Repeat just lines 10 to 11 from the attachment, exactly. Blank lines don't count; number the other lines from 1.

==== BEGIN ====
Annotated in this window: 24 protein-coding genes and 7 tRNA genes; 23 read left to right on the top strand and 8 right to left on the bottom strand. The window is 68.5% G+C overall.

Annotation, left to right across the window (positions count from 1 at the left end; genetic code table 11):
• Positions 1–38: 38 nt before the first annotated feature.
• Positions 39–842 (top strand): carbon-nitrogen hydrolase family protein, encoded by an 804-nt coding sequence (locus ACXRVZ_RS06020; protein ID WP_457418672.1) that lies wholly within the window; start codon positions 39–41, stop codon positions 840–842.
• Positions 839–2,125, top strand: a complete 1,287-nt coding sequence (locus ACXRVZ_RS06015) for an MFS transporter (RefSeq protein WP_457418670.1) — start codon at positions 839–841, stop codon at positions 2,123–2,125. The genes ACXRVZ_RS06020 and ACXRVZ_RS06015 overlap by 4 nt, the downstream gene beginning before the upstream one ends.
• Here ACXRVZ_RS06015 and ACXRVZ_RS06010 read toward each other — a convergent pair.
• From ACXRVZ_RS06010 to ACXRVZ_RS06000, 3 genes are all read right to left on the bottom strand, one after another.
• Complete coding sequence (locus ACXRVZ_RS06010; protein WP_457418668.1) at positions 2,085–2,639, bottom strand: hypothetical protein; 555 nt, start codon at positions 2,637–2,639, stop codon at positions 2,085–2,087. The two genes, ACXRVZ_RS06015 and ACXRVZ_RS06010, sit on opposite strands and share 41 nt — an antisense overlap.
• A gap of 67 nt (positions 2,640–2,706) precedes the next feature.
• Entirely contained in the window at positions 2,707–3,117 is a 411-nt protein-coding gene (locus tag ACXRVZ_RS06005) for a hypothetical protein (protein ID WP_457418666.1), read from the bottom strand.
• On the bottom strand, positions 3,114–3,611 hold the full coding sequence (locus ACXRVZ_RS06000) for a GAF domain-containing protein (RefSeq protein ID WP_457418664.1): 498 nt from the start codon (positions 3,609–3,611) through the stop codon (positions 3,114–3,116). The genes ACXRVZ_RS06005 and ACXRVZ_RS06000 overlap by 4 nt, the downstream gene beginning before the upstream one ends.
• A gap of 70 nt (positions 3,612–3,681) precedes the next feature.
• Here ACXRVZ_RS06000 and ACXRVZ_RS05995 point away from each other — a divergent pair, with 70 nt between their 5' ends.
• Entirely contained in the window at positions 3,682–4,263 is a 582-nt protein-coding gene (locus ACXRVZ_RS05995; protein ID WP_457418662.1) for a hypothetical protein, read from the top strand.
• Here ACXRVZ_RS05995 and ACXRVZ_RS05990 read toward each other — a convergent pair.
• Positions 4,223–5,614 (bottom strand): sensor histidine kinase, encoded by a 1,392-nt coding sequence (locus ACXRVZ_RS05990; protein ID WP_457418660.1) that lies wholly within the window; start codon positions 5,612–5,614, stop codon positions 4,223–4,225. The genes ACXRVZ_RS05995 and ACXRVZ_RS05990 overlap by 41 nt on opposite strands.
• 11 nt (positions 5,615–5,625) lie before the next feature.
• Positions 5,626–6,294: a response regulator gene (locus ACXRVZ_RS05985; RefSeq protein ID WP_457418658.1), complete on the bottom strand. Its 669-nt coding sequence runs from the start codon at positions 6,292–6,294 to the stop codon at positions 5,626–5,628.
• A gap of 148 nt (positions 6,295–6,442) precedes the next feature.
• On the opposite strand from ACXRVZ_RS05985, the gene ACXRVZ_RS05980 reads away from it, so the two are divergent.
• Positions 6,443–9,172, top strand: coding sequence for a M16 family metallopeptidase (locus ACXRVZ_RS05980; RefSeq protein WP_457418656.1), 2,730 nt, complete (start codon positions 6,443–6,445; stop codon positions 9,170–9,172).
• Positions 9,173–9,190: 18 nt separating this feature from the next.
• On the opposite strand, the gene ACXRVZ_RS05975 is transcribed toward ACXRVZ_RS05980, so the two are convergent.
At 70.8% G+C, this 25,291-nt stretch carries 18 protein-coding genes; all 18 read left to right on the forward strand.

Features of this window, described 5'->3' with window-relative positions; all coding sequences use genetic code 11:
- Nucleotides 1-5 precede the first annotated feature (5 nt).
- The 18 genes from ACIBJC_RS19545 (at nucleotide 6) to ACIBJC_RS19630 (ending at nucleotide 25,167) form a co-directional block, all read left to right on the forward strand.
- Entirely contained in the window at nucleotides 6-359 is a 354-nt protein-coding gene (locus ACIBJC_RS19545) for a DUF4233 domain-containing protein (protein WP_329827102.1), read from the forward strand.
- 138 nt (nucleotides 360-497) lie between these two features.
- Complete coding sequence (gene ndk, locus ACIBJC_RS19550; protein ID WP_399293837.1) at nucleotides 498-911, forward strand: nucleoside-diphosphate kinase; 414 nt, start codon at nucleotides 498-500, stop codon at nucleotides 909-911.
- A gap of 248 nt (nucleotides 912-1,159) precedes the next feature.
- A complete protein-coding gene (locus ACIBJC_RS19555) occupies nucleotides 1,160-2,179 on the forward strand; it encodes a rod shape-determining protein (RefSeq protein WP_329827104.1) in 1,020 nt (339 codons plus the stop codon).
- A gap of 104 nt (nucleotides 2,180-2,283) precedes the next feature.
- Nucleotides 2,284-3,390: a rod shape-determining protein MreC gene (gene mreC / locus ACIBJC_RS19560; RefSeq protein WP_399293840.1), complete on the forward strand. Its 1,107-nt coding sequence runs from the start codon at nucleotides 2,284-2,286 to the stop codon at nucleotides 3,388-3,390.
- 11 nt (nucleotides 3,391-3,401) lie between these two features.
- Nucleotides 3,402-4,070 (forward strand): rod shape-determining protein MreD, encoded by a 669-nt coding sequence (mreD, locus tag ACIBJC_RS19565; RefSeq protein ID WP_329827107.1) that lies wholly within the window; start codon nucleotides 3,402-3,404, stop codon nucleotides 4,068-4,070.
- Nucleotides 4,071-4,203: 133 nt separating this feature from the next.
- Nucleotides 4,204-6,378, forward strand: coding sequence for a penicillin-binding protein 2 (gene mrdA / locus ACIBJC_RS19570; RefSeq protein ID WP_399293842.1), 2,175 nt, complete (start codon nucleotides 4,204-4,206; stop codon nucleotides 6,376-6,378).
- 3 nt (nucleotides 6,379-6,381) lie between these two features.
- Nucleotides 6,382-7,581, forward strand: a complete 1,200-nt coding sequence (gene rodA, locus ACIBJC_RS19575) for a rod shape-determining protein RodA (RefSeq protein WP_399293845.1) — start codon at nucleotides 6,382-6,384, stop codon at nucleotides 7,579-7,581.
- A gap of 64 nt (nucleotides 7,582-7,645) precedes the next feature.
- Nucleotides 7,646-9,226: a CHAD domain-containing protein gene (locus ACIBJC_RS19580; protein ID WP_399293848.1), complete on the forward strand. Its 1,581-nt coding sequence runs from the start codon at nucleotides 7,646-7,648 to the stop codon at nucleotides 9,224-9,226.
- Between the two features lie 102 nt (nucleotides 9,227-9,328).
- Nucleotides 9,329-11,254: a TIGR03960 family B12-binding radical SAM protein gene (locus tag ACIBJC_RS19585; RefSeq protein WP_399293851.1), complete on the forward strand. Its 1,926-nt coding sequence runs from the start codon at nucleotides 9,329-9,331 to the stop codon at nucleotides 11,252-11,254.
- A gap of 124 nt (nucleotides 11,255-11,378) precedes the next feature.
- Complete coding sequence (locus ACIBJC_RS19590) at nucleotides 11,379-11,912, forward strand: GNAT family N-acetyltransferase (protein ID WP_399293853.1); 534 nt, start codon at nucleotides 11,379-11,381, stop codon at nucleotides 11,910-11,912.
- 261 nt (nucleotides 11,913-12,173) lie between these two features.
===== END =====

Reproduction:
• Entirely contained in the window at positions 2,707–3,117 is a 411-nt protein-coding gene (locus tag ACXRVZ_RS06005) for a hypothetical protein (protein ID WP_457418666.1), read from the bottom strand.
• On the bottom strand, positions 3,114–3,611 hold the full coding sequence (locus ACXRVZ_RS06000) for a GAF domain-containing protein (RefSeq protein ID WP_457418664.1): 498 nt from the start codon (positions 3,609–3,611) through the stop codon (positions 3,114–3,116). The genes ACXRVZ_RS06005 and ACXRVZ_RS06000 overlap by 4 nt, the downstream gene beginning before the upstream one ends.